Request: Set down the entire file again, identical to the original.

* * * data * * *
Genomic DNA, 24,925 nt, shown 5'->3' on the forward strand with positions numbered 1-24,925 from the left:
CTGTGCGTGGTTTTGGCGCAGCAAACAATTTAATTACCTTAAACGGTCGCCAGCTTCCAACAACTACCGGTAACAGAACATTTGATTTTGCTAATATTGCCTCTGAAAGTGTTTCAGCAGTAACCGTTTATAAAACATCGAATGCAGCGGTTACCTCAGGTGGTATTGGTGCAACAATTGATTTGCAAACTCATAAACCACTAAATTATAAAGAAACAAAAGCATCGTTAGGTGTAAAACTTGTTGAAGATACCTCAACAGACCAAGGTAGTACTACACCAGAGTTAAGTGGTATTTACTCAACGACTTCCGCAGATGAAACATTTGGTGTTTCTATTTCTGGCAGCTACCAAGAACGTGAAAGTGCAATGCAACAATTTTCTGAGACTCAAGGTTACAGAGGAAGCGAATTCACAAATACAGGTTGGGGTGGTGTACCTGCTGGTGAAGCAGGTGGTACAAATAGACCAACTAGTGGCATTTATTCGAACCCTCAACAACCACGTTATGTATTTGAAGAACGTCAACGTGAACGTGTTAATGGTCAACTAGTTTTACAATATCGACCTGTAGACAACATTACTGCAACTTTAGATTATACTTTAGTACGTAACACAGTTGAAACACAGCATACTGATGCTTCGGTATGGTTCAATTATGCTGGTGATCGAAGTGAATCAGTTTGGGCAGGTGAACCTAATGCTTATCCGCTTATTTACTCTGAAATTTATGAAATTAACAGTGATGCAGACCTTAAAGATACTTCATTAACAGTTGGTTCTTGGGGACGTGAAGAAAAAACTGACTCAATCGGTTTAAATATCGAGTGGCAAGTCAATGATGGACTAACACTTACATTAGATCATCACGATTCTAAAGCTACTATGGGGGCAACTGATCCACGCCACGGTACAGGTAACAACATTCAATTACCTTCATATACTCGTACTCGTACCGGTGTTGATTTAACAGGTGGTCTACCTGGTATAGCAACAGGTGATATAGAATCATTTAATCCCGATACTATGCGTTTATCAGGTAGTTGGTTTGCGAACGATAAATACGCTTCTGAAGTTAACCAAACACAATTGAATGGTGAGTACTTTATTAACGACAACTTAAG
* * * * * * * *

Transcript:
Genomic DNA, 24,925 nt, shown 5'->3' on the forward strand with positions numbered 1-24,925 from the left:
CTGTGCGTGGTTTTGGCGCAGCAAACAATTTAATTACCTTAAACGGTCGCCAGCTTCCAACAACTACCGGTAACAGAACATTTGATTTTGCTAATATTGCCTCTGAAAGTGTTTCAGCAGTAACCGTTTATAAAACATCGAATGCAGCGGTTACCTCAGGTGGTATTGGTGCAACAATTGATTTGCAAACTCATAAACCACTAAATTATAAAGAAACAAAAGCATCGTTAGGTGTAAAACTTGTTGAAGATACCTCAACAGACCAAGGTAGTACTACACCAGAGTTAAGTGGTATTTACTCAACGACTTCCGCAGATGAAACATTTGGTGTTTCTATTTCTGGCAGCTACCAAGAACGTGAAAGTGCAATGCAACAATTTTCTGAGACTCAAGGTTACAGAGGAAGCGAATTCACAAATACAGGTTGGGGTGGTGTACCTGCTGGTGAAGCAGGTGGTACAAATAGACCAACTAGTGGCATTTATTCGAACCCTCAACAACCACGTTATGTATTTGAAGAACGTCAACGTGAACGTGTTAATGGTCAACTAGTTTTACAATATCGACCTGTAGACAACATTACTGCAACTTTAGATTATACTTTAGTACGTAACACAGTTGAAACACAGCATACTGATGCTTCGGTATGGTTCAATTATGCTGGTGATCGAAGTGAATCAGTTTGGGCAGGTGAACCTAATGCTTATCCGCTTATTTACTCTGAAATTTATGAAATTAACAGTGATGCAGACCTTAAAGATACTTCATTAACAGTTGGTTCTTGGGGACGTGAAGAAAAAACTGACTCAATCGGTTTAAATATCGAGTGGCAAGTCAATGATGGACTAACACTTACATTAGATCATCACGATTCTAAAGCTACTATGGGGGCAACTGATCCACGCCACGGTACAGGTAACAACATTCAATTACCTTCATATACTCGTACTCGTACCGGTGTTGATTTAACAGGTGGTCTACCTGGTATAGCAACAGGTGATATAGAATCATTTAATCCCGATACTATGCGTTTATCAGGTAGTTGGTTTGCGAACGATAAATACGCTTCTGAAGTTAACCAAACACAATTGAATGGTGAGTACTTTATTAACGACAACTTAAG